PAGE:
Given how long I’ve spent in the online dating arena, both doing it and writing about it, it was inevitable that I’d eventually snag my very own catfish. A “Catfish” is someone online who is portraying themselves falsely, pretending to be someone they’re not, sometimes for childish reasons and sometimes for nefarious reasons.
I’d seen the documentary and TV series that popularized the term and of course Catfishing is a serious topic on the Dr. Phil show, but in all this time I had yet to encounter one of this breed myself….til last week. Here is what happened and how I sniffed out this rotten fish and dealt with him.
I saw “Cuddle536” (YES…his real online name) on Match.com. His profile was clear and well-written in solid English sentences. He had one, very nice profile photo of him holding a cat. Plus, he lived in a very small town nearby to me. I wrote to him…and he wrote back with:
I would like to get to know you. First, I would like to see if we can be friends. I suspect you are very selective in who you are looking for. I know I am looking for someone very special who is attractive, fit, beautiful inside and out, and family oriented.
Then…It Got Interesting
Still well-written and coherent, he went on to say that he didn’t check his account often and would I use his real email. I have a private email account that I use ONLY for online dating and is not connected to any of my personal info so I felt comfortable using that and agreed to this. Which is where the fun began. He wrote:
I believe strongly in love and her values,I am originally German-Swiss,I have two dogs and two cats as well…you can tell i love animals and animals lovers are true lover…is that true ?
Commas instead of periods?? Weird sentence structure and that “true lover” thing set off a tiny alarm. Someone who wants to be friends first doesn’t send a leading comment like that. I went to recheck his profile and realized he’d hidden it….another clue. Now I was curious. I wrote and asked him a few questions about things I vaguely remembered from his profile. Three days later I got:
How are you and hope that you are doing Great. I haven’t heard back from you and thought to check in and say hey and perhaps to ask if i did or said something wrong,i was really enjoying the getting to know each other process.
Hmmm, I knew the email went through as I didn’t get a delivery problem message. I didn’t think it went into his spam folder as my previous messages were received. Now I’m fairly certain this clown is not who he’s portraying himself as. Curious, I resend my original note. This time he writes back.
Yes you did reply to my email and i responded as well but i think maybe either you did not get my response or i know but glad i am writing to you now. He ended the email with: Enjoy the rest of your day and know you have a man who is very curious about you and with the best of intentions towards you as well.
Now I’m certain that I’ve snagged myself a Catfish. Why? Aside from the steadily decaying grammar and punctuation, no one who is sincere and has the “best intentions” will need to specifically point this out in an email. So now I’m really curious as to how he’d react to an email that is off the “script” he’s obviously trying to guide me into (Plus…I’m sensing an impending blog post on this exchange…LOL). I write and ask some specific questions:
I think you said you live in Alpine? How long have you lived there? Like it? Does your daughter go to college? Do you have a large family? Small? Are they in the area? And tell me about your job/career. What do you do? Do you like it?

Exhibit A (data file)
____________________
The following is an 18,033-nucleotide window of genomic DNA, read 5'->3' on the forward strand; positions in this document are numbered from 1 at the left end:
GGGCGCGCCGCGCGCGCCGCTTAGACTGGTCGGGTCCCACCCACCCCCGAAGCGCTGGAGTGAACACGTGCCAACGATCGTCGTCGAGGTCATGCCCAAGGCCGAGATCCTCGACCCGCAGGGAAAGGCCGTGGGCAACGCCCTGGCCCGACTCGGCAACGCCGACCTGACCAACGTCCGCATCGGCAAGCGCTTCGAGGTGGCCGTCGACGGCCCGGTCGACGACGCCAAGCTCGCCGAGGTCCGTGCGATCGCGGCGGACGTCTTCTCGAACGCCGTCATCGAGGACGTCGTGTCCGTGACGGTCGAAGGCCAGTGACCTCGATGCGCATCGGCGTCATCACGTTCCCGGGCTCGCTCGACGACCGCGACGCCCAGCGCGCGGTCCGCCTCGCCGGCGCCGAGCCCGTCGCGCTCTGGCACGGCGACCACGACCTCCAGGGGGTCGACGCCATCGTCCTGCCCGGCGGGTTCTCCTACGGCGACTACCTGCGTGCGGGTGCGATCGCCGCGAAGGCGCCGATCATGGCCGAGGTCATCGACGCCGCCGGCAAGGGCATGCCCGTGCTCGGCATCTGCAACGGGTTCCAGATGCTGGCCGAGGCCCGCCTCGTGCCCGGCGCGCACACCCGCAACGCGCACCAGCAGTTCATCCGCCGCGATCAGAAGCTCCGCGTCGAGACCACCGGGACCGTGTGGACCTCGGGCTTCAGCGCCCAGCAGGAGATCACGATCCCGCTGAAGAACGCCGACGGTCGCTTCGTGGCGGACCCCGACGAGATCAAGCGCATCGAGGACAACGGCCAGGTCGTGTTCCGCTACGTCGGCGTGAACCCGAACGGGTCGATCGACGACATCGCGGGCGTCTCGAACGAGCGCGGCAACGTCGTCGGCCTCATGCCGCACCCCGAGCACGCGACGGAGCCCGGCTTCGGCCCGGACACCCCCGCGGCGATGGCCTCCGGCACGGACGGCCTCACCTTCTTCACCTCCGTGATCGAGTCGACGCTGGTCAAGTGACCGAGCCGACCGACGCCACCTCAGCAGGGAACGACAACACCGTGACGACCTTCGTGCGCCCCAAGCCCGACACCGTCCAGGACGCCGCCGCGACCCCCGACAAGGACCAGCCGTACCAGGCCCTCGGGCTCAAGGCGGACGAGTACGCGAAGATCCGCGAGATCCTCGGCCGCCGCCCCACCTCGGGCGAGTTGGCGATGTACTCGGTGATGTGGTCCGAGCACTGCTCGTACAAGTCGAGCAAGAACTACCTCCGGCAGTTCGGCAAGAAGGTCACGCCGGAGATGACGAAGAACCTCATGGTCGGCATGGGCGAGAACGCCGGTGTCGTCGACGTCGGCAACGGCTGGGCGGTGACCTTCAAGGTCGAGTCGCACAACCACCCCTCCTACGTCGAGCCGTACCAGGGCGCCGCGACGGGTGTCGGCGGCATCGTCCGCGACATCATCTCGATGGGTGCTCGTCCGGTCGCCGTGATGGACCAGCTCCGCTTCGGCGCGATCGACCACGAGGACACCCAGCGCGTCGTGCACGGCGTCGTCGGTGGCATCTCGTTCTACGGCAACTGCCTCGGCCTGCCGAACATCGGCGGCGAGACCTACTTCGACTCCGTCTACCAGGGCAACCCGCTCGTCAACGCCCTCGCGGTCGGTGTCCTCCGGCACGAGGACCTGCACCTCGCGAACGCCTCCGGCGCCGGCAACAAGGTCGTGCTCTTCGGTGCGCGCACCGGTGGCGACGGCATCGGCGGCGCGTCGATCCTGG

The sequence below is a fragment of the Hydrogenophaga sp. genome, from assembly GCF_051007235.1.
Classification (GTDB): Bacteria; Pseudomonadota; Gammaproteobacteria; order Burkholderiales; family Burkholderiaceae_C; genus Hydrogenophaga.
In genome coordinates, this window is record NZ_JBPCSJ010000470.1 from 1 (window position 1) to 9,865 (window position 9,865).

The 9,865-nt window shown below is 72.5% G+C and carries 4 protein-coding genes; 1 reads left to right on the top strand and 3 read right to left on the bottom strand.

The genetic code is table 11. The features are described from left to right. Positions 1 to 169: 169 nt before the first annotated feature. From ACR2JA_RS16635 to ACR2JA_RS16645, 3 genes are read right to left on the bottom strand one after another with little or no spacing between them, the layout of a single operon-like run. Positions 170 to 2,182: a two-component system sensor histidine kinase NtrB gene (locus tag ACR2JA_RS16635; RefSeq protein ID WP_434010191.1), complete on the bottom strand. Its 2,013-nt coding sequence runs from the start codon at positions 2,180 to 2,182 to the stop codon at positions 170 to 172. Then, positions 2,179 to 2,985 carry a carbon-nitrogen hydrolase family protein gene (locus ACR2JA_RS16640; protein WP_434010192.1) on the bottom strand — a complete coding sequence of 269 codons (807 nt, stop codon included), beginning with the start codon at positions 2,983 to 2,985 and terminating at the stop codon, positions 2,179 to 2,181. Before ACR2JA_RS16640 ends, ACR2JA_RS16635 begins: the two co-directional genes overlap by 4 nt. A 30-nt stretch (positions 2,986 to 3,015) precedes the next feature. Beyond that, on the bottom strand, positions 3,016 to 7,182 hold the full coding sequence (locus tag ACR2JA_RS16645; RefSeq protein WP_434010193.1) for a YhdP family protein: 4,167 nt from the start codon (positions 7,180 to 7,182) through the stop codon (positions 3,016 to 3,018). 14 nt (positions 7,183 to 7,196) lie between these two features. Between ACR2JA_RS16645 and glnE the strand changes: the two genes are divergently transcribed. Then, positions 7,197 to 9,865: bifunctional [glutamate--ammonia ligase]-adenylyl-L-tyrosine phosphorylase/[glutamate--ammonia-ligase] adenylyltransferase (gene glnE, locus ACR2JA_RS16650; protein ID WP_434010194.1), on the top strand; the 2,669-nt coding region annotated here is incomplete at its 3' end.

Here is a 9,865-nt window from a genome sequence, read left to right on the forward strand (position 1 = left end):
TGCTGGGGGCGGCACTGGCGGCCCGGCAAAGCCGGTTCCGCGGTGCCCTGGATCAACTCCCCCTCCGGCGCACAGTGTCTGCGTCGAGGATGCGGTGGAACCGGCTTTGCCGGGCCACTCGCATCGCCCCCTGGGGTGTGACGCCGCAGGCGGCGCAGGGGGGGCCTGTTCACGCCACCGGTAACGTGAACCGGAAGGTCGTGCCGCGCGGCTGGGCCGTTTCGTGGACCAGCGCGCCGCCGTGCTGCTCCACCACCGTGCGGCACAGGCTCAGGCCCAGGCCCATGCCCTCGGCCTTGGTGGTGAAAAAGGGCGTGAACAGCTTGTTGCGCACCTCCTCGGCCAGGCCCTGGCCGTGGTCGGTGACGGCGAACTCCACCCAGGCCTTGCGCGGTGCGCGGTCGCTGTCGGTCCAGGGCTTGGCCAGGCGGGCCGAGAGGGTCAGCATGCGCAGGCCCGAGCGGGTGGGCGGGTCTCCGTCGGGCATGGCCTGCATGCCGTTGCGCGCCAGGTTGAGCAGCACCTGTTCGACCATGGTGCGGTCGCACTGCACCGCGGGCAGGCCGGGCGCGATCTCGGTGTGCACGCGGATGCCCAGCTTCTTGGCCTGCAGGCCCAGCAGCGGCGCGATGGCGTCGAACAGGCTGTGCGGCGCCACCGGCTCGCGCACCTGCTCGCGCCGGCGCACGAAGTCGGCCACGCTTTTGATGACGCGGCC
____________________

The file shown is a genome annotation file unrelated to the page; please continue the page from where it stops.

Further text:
Surprisingly he writes back:
Getting to know more about each other is all about asking and getting answers yes! I have being living in Alpine for 5 months now…and yes i do like/love it. My daughter does not live with me,she lives and school in England,i agreed to that because all i want is for her to be happy,its being very difficult since after the passing away of her mother. I am the only child of my parent whom are both late now,i do have relatives but very small and we hardly keep in touch only occasionally.
Holy cow! I was laughing out loud as I read that. The poor orphan boy…how convenient!! At this point I was DONE with this A-hole…but couldn’t resist one parting shot, I emailed:
Hope you’re enjoying Alpine, I have friends who live there and they enjoy it too. It’s a very, VERY small town so if you haven’t met them yet, I’m sure you will soon.
Now Michael, I have to ask you a strange question. Did someone write your match.com profile for you? I ask because the style of writing, grammar, tone, and punctuation is TOTALLY different in your emails. Besides being a designer, I’m also a writer so I notice these things.
I didn’t expect an answer to that one and of course, never got one. I’m sure he knew he was busted!
When You’ve Snagged A Catfish
So, what did I do? Nothing. Yep, nothing. I didn’t email back because THAT’S what you do when you realize you’re in contact with someone who’s not who they say they are. Through the LifeBytes project we’ve gotten many stories from men and women who’ve had years long relationships with people online only to find, when they finally meet them, that they are not who they portrayed themselves to be. I never really understood how that could happen and quite honestly, I still don’t.
This is why I think the “catfish” get away with what they do…too many singles let their hearts and imaginations rule instead of their heads. Here’s the unvarnished truth: You can’t fall in love with someone when you only know them online. You can be infatuated with the IDEA of that person, you can be enamored of what they write and how they write it. You can be a victim of your own imagination, picturing how you THINK they are in real life. But you CANNOT actually be in love with someone you’ve never met face to face.
Here’s hoping we all catch only Starfish from now on!